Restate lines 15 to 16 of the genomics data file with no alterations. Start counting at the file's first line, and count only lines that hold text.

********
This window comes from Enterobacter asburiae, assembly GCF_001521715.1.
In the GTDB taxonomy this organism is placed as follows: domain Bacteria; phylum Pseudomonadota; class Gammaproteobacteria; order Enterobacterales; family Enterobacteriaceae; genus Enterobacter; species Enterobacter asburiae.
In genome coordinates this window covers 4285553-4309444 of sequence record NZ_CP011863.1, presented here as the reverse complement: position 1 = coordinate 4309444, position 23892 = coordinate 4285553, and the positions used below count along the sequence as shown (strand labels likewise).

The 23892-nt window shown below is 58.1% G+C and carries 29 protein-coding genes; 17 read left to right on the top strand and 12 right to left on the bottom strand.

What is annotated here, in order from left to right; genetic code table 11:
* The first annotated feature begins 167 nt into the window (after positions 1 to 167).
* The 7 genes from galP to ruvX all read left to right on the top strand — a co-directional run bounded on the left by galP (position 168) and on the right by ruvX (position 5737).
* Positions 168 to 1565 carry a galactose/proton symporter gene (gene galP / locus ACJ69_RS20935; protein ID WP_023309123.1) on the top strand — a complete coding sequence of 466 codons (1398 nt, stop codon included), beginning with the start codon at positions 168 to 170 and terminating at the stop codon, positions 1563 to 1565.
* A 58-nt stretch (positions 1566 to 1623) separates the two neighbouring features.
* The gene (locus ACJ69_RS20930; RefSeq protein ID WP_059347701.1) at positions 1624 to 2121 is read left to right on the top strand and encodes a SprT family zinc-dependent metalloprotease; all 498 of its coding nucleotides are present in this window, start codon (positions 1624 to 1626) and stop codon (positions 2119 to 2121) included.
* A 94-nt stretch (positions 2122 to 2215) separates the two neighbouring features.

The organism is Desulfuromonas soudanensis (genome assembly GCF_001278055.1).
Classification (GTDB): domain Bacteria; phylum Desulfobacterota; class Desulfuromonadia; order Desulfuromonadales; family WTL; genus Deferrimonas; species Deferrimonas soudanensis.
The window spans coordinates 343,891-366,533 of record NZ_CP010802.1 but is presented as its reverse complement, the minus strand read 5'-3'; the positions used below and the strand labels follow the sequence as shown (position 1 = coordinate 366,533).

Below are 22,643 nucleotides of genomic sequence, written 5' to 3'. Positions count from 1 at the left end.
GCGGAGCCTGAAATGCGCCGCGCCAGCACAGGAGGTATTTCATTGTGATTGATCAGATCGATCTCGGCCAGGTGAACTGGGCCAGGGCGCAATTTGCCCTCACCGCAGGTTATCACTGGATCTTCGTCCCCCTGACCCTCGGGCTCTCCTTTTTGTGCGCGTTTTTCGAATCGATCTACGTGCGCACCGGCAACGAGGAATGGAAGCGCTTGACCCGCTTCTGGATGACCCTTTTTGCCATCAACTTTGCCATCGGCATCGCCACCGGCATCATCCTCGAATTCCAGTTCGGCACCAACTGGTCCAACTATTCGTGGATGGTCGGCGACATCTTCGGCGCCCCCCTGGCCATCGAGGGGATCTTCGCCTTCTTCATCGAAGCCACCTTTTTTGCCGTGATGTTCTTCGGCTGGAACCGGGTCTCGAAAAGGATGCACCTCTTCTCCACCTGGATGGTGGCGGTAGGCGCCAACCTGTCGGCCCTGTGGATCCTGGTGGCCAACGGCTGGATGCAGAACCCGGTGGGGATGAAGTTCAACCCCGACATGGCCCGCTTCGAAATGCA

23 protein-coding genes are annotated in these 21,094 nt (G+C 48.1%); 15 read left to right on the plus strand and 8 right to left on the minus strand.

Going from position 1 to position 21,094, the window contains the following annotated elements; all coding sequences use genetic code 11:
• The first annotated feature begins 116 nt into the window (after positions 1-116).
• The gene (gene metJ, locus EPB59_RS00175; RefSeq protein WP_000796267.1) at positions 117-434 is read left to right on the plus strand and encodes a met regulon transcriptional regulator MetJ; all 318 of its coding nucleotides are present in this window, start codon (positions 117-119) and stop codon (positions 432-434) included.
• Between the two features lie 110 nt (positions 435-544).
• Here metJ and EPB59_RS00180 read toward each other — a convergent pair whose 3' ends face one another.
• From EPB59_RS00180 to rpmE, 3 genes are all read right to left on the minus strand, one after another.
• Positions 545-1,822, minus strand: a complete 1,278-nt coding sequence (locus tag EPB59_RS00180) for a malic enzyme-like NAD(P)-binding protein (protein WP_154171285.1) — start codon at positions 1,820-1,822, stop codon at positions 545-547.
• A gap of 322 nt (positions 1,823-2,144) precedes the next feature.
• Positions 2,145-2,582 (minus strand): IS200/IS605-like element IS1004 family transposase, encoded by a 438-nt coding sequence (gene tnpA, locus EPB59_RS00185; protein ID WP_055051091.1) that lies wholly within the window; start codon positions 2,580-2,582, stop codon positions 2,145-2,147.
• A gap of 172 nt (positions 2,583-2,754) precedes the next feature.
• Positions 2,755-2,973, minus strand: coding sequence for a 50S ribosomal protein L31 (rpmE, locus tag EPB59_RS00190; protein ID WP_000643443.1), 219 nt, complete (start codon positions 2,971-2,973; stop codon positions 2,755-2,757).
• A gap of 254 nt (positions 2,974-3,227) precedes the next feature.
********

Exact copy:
Below are 22,643 nucleotides of genomic sequence, written 5' to 3'. Positions count from 1 at the left end.
GCGGAGCCTGAAATGCGCCGCGCCAGCACAGGAGGTATTTCATTGTGATTGATCAGATCGATCTCGGCCAGGTGAACTGGGCCAGGGCGCAATTTGCCCTCACCGCAGGTTATCACTGGATCTTCGTCCCCCTGACCCTCGGGCTCTCCTTTTTGTGCGCGTTTTTCGAATCGATCTACGTGCGCACCGGCAACGAGGAATGGAAGCGCTTGACCCGCTTCTGGATGACCCTTTTTGCCATCAACTTTGCCATCGGCATCGCCACCGGCATCATCCTCGAATTCCAGTTCGGCACCAACTGGTCCAACTATTCGTGGATGGTCGGCGACATCTTCGGCGCCCCCCTGGCCATCGAGGGGATCTTCGCCTTCTTCATCGAAGCCACCTTTTTTGCCGTGATGTTCTTCGGCTGGAACCGGGTCTCGAAAAGGATGCACCTCTTCTCCACCTGGATGGTGGCGGTAGGCGCCAACCTGTCGGCCCTGTGGATCCTGGTGGCCAACGGCTGGATGCAGAACCCGGTGGGGATGAAGTTCAACCCCGACATGGCCCGCTTCGAAATGCA